But remember I said that when I was 11, my mom took up her 108th or so hobby, handwriting analysis? I said that would be important. Here’s why: My mom took samples of the whole family’s handwriting—hers, mine, my dad’s—and sent them off to a woman named Patty whose primary qualification was having entertained people on cruise ships by analyzing their penmanship. According to Patty’s take on my sample, I was opinionated and strong willed, overachieving and prone to worry. Oh, yes, and possibly gay.
I am not going to expound here on whether handwriting analysis is junk science or gospel. I’m also not going to imagine what might have made my penmanship particularly lesbionic, although I will say I find the observation surprising, considering that at the time, I put little hearts over all my i’s. Then again, I drew the little hearts to copy a girl in my class on whom, in retrospect, I had a crush. So Patty clearly knew her stuff—and knew mine, too, long before I did.
Given this pseudoscientific report, it turns out my parents had seven years to prepare for the possibility that I was gay. So when I finally came out to them, did they recoil? Did they judge me and condemn me? No. They were loving and supportive, as if we were suddenly the model family in an after-school special. And then they turned my being gay into their newest hobby.
I didn’t make it easy, of course. As an ornery and resentful teen, I refused to let them know anything about my love life (or my life in general, for that matter). Yet, in spite of the friction between us, what mattered was that my parents loved me and had been my biggest fans all along. Therefore, they were instant fans of homosexuality. And since I, their in-house homosexual, wanted nothing to do with them, they projected their feelings onto others, becoming the official parent fan club for every other lesbian, gay, bisexual and transgender person within a four-county radius.
Our town had a chapter of Parents, Families and Friends of Lesbians and Gays (PFLAG). My parents joined and, after a few years as active members, took over running it. Not content to stick to their region, they helped parents launch chapters in two other parts of the state. Today they still run the help line for PFLAG in eastern Pennsylvania. If you call Don and Melinda Kohn’s house, you can ask them for advice on, for example, how to come out to your parents or which local gay bar you should check out (they have an annotated list).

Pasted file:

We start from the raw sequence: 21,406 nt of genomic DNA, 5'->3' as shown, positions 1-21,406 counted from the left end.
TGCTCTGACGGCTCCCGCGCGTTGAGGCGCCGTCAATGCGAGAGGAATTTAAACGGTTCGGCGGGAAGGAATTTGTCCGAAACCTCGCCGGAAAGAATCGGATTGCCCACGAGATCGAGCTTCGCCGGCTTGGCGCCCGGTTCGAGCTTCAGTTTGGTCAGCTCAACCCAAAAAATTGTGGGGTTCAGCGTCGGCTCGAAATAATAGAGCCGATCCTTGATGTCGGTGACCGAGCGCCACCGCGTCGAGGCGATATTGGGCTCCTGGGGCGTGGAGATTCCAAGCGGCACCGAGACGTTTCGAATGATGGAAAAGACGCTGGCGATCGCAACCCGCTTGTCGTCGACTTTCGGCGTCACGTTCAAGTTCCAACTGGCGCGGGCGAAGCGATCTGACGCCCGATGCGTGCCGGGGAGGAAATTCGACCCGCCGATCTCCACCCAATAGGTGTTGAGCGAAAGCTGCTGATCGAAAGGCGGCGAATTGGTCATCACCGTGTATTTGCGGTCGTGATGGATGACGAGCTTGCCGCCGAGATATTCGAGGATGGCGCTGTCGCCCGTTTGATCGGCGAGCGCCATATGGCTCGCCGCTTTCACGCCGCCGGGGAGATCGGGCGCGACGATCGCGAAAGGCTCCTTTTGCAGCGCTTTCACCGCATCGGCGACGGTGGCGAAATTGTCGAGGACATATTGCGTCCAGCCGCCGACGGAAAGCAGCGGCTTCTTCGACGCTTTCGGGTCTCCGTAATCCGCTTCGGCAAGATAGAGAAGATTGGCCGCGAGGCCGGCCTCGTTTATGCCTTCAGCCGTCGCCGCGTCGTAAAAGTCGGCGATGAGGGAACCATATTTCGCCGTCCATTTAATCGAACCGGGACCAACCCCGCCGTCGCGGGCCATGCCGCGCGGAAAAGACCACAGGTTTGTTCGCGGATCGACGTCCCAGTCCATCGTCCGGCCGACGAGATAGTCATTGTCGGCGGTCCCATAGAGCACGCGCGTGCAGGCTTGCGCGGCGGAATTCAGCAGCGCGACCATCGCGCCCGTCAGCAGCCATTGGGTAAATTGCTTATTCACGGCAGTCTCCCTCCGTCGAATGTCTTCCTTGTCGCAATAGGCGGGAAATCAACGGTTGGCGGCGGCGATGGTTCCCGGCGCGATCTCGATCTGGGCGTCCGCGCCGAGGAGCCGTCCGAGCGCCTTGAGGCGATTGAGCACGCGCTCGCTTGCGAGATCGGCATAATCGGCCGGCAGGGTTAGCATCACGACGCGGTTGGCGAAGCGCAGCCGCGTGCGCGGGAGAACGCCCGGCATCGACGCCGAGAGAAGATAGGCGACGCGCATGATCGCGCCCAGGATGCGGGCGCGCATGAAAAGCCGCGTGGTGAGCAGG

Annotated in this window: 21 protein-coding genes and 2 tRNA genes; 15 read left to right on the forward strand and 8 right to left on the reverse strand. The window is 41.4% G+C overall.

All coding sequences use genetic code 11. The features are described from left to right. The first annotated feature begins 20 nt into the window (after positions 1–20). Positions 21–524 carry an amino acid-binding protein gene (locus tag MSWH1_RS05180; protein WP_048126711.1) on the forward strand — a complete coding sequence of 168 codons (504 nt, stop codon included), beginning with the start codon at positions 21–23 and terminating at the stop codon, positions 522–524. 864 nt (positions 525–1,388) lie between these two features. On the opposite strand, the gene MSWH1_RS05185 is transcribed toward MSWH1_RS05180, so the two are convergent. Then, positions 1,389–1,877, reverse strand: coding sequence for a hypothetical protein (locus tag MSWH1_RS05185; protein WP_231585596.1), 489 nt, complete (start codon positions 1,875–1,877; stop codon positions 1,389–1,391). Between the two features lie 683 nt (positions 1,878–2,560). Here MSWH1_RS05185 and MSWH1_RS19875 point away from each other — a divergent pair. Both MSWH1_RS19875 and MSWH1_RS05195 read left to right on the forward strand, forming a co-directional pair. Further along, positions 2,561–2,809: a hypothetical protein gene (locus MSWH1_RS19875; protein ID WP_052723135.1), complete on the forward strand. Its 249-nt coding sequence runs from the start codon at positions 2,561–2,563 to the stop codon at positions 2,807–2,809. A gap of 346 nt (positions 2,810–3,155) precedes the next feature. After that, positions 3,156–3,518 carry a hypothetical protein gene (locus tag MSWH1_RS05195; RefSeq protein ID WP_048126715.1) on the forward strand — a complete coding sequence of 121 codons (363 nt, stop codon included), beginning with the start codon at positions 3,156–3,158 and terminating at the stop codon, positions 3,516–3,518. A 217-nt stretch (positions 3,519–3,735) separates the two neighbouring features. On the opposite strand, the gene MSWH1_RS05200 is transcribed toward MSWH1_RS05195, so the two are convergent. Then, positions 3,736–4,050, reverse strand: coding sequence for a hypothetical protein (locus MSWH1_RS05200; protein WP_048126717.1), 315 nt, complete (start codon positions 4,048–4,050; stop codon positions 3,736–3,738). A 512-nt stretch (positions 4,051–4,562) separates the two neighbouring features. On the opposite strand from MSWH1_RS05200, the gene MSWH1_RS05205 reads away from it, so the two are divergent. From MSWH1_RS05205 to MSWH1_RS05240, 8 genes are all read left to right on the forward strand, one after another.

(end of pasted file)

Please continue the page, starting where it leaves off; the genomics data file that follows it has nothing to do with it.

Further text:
Better still, my parents were able to apply their old hobbies to their new one. My mom started “knitting” pink and lavender scarves for couples to wear at the local gay church’s annual Freedom to Marry event. My dad became a member of the gay car club, until it eventually disbanded. (I know—what’s a “gay car club”? As far as I can tell, members did the same thing as straight car-club members in our area, i.e., they parked their vehicles in the Burger King lot on Saturday nights and looked under one another’s hoods. The only difference was that the members of the gay car club were better dressed, with the certain exception of my father.) My mom now helps an aspiring writer friend by reading drafts of her erotic lesbian detective novels. And my father made friends with a local transgender woman who agreed to chaperone the gay youth prom and took my dad as her date.
When I was growing up, my family spent more time doing than being, making crafts rather than making emotional connections. As a result, I’ve never really expressed to my parents how deeply touched I was by their support. Millions of gay kids suffer depression, and many try to kill themselves, in large part because of the rejection they face from their own families. But though my parents were never exactly my favorite hobby, they were great where it counted, loving me wholly and unconditionally when it mattered most. And since we’re not the best at sharing our feelings with one another, we do what always works for the Kohns: We turned our feelings into a project. They became activists. I wrote this essay.